June 29, 2012

RSA repeats earlier claims, but louder

Filed under: Crypto,Protocols,Security — Nate Lawson @ 5:13 am

Sam Curry of RSA was nice enough to respond to my post. Here’s a few points that jumped out at me from what he wrote:

  • RSA is in the process of fixing the downgrade attack that allows an attacker to choose PKCS #1 v1.5, even if the key was generated by a user who selected v2.0.
  • They think they also addressed the general attack via their RAC 3.5.4 middleware update. More info is needed on what that fix actually is. I haven’t seen the words “firmware update” or “product recall” in any of their responses, so no evidence they decided to fix the flaw in the token itself.
  • We shouldn’t call it “SecurID” even though the product name is “RSA SecurID 800”. Or to put it another way, “When we want brand recognition, call it ‘SecurID’. When it’s flawed, call it ‘PKCS #1 v1.5.'”

However, his main point is that, since this is a privilege escalation attack, any gain RSA has given the attacker is not worth mentioning. In his words:

“Any situation where the attacker has access to your smartcard device and has your PIN, essentially compromises your security. RSA maintains that if an attacker already has this level of access, the additional risk of the Bleichenbacher attack does not substantially change the already totally compromised environment.”

Note the careful use of “substantially change” and “totally compromised environment”. They go farther on this tack, recommending the following mitigation approaches.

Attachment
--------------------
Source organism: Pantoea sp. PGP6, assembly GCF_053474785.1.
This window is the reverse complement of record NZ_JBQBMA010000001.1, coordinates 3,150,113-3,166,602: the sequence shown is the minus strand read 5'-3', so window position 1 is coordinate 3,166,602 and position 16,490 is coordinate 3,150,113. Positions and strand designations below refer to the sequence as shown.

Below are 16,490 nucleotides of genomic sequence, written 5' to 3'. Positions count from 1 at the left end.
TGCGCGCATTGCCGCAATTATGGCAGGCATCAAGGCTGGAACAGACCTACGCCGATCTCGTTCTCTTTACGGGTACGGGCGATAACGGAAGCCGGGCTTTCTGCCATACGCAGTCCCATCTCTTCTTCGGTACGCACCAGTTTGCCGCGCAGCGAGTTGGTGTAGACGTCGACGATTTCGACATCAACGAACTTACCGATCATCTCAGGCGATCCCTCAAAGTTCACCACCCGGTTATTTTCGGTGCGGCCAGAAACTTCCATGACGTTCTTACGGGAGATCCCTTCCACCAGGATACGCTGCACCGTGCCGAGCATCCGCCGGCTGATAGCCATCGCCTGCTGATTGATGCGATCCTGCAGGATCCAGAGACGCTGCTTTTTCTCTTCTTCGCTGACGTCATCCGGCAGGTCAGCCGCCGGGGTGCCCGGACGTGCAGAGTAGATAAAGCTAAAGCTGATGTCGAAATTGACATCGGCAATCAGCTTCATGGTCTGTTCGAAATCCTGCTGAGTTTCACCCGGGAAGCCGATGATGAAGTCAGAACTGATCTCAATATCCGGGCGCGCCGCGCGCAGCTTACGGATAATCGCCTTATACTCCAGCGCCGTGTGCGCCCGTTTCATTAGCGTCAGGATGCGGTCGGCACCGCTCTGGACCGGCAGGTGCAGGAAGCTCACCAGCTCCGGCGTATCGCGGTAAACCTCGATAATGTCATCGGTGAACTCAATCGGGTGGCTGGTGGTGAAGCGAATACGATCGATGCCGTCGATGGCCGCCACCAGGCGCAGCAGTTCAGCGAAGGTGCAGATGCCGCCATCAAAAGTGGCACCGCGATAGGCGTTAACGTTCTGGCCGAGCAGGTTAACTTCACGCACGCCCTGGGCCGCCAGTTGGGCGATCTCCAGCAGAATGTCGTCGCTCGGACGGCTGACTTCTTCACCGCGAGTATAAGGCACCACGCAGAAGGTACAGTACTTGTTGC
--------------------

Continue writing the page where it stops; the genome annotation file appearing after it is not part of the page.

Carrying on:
• (Tokens) should not be left parked in the USB port any longer than necessary
  • The owner needs to maintain control of their PIN
  • The system which the device is being used on should be running anti-malware.

Their security best practices involve recommending that users limit access to the token while it is in a state to perform crypto operations for the user or attacker. This is good general advice, but it is not directly relevant to this attack for two reasons:

  1. The attack allows recovery of keys protected by the token, and then no further access to it is required
  2. It takes only a short amount of time and can be performed in stages

First, the attack allows key recovery (but not of the private key, as RSA points out over and over). There are three levels of potential compromise of a token like this one:

  1. Temporary online access: attacker can decrypt messages by sending them to the token until it’s disconnected
  2. Exposure of wrapped keys: attacker can decrypt past or future messages offline, until the wrapped keys are changed
  3. Exposure of the master private key: attacker can recover future wrapped keys until the private key is changed

RSA is claiming there’s no important difference between #1 and #2. But the whole point of a physical token is to drive a wedge between these exact cases. Otherwise, you could store your keys on your hard drive and get the same effect — compromise of your computer leads to offline ability to decrypt messages. To RSA, that difference isn’t a “substantial change”.

By screwing up the implementation of their namesake algorithm, RSA turned temporary access to a token into full access to any wrapped keys protected by it. But sure, the private key itself (case #3) is still safe.